Thanks Flem. I have about 2 or 3 more on this thread. By that time I'm hoping we can afford DGB the same respect every other champion deservedly has earned.

  3. #93
    State Captain harsh.ag's Avatar
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    Bambi has been reminding me of this guy recently:

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    Quote Originally Posted by harsh.skm View Post
    Bambi has been reminding me of this guy recently:

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  5. #95
    Cricket Web Staff Member fredfertang's Avatar
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    Quote Originally Posted by the big bambino View Post
    Basically its all about proportion. Why am I fixated on it? Bcos the DGB revisers are. It is a key to their argument that he, or Eng, benefitted greatly by bashing minnows. Therefore I have adjusted the overall averages to reflect an outcome as if they played the same no. of games against all opponents. To remove a key distorting factor on the overall averages. It shows that Eng 27-39 played the greater % of its games against stronger opponents. This contradicts what the revisers will have you think. Here is an example of what I'm getting at.

    2 batsmen, Mutt and Jeff, ave 50 against team A and 40 against team B. If they split their games evenly btwn both teams their ave should be around 45. However if Mutt averages 48 and Jeff 42 it doesn't so much reveal a 6 run difference in quality as the fact Mutt benefitted by playing team A more often.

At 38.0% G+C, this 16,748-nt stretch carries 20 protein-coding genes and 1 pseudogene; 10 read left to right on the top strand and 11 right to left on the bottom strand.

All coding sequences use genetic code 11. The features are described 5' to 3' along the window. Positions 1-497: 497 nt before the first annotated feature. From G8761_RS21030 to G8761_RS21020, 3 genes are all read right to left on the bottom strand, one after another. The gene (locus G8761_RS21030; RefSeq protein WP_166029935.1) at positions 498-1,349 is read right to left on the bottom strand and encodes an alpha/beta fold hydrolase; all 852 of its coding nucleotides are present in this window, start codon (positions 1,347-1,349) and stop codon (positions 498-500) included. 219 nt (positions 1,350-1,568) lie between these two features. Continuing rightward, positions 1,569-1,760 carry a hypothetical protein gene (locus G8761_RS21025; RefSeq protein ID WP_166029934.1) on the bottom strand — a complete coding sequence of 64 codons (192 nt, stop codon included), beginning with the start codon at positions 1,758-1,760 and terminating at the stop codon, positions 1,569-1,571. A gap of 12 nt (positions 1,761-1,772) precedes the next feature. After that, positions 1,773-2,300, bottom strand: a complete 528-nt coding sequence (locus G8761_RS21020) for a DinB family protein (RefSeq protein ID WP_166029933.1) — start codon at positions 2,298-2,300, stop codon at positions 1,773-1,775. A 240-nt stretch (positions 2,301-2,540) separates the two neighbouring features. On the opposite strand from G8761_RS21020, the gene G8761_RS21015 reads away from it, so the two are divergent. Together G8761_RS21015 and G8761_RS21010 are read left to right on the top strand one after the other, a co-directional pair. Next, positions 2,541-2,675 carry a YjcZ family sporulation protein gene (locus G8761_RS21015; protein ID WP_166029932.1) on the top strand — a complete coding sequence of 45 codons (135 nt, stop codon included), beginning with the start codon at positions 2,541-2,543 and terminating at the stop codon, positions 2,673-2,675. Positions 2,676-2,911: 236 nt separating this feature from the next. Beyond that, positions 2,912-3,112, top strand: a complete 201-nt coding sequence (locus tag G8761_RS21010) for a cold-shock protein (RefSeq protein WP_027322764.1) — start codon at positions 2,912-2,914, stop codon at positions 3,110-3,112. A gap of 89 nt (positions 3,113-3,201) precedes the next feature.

Now an example witn real players. One clown wrote that Larwood was an ordinary bowler in effect and said he was nothing on Donald for eg. After all the fmr averaged 28 and the latter 22. But they are overall figures which are distorted by proportion.

    Donald played 19% of his games v Aus (his strongest opponent) but Larwood 71%. Therefore it isn't surprising that Larwood's overall figure will be skewed towards the high end. Now let us reverse the circumstances and give Donald Larwood's test program. That would be 15 tests v Aus at 31.07, 3 v Eng (as opposed to HL's SA), 2 tests v WI and a rained out test against NZ.

    As a result of that configuration Donald's test ave increases dramatically to abt 28.4, or Larwood's ave. Save your bitching; there's more to come. Larwood faced Bradman. Donald never faced a batsman whose career ave remotely approached 100. Lets reverse the circumstances. Larwood's ave falls to 25.9. Donald's increases to 30.53.

    Well well...

    Save your bitching; there's more to come. What if we reverse the percentages for Larwood so that he faced Australia only 19% of the time? In those circumstances Larwood's ave falls to 23.72. In short the circumstances each man experienced explains their respective averages. We would probably then have some fools arguing Donald could not bowl...

    Is this comparison fair? Well I can argue that it isn't. However the Bradman revisers can't. After all they superficially judge Larwood under exactly the same circumstances.

    Therefore I think the overall averages are corrupted by lack of proportion. I've tried to correct for that. I'm not sure if the attempt works but it appears to have. What I have done is added up each average a team earned against each individual opponent and divided that figure by the no. of opponents. So if Team C averaged 36, 20 and 19 against 3 opponents its adjusted overall ave should be 25 if it played each opponent 33% of the time. Whereas in reality it may have played against team A most of time thereby skewering its overall ave to the higher figure, 36.